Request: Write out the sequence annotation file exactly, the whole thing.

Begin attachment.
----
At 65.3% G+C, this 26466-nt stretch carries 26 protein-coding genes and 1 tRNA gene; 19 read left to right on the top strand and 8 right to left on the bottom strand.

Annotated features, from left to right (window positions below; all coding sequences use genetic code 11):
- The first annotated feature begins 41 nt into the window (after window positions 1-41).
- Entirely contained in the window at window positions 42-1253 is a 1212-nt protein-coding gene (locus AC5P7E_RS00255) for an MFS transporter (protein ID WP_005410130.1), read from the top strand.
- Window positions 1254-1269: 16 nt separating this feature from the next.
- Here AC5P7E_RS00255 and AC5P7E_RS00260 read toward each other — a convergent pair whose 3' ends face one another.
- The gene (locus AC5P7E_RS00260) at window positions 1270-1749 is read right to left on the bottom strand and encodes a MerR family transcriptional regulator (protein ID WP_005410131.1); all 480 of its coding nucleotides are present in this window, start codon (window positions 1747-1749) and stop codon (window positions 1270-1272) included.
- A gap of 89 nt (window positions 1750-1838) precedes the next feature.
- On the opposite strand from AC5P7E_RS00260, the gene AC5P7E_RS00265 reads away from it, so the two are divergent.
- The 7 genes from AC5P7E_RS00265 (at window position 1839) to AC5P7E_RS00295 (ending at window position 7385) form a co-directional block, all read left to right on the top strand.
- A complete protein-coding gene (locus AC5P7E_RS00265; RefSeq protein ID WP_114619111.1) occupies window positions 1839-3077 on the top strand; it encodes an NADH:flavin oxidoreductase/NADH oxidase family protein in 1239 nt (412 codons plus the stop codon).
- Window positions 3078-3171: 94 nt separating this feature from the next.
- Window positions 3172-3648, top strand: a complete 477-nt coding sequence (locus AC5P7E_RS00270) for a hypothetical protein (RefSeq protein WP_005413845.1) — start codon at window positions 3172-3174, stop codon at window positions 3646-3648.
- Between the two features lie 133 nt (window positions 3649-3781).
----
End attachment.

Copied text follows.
At 65.3% G+C, this 26466-nt stretch carries 26 protein-coding genes and 1 tRNA gene; 19 read left to right on the top strand and 8 right to left on the bottom strand.

Annotated features, from left to right (window positions below; all coding sequences use genetic code 11):
- The first annotated feature begins 41 nt into the window (after window positions 1-41).
- Entirely contained in the window at window positions 42-1253 is a 1212-nt protein-coding gene (locus AC5P7E_RS00255) for an MFS transporter (protein ID WP_005410130.1), read from the top strand.
- Window positions 1254-1269: 16 nt separating this feature from the next.
- Here AC5P7E_RS00255 and AC5P7E_RS00260 read toward each other — a convergent pair whose 3' ends face one another.
- The gene (locus AC5P7E_RS00260) at window positions 1270-1749 is read right to left on the bottom strand and encodes a MerR family transcriptional regulator (protein ID WP_005410131.1); all 480 of its coding nucleotides are present in this window, start codon (window positions 1747-1749) and stop codon (window positions 1270-1272) included.
- A gap of 89 nt (window positions 1750-1838) precedes the next feature.
- On the opposite strand from AC5P7E_RS00260, the gene AC5P7E_RS00265 reads away from it, so the two are divergent.
- The 7 genes from AC5P7E_RS00265 (at window position 1839) to AC5P7E_RS00295 (ending at window position 7385) form a co-directional block, all read left to right on the top strand.
- A complete protein-coding gene (locus AC5P7E_RS00265; RefSeq protein ID WP_114619111.1) occupies window positions 1839-3077 on the top strand; it encodes an NADH:flavin oxidoreductase/NADH oxidase family protein in 1239 nt (412 codons plus the stop codon).
- Window positions 3078-3171: 94 nt separating this feature from the next.
- Window positions 3172-3648, top strand: a complete 477-nt coding sequence (locus AC5P7E_RS00270) for a hypothetical protein (RefSeq protein WP_005413845.1) — start codon at window positions 3172-3174, stop codon at window positions 3646-3648.
- Between the two features lie 133 nt (window positions 3649-3781).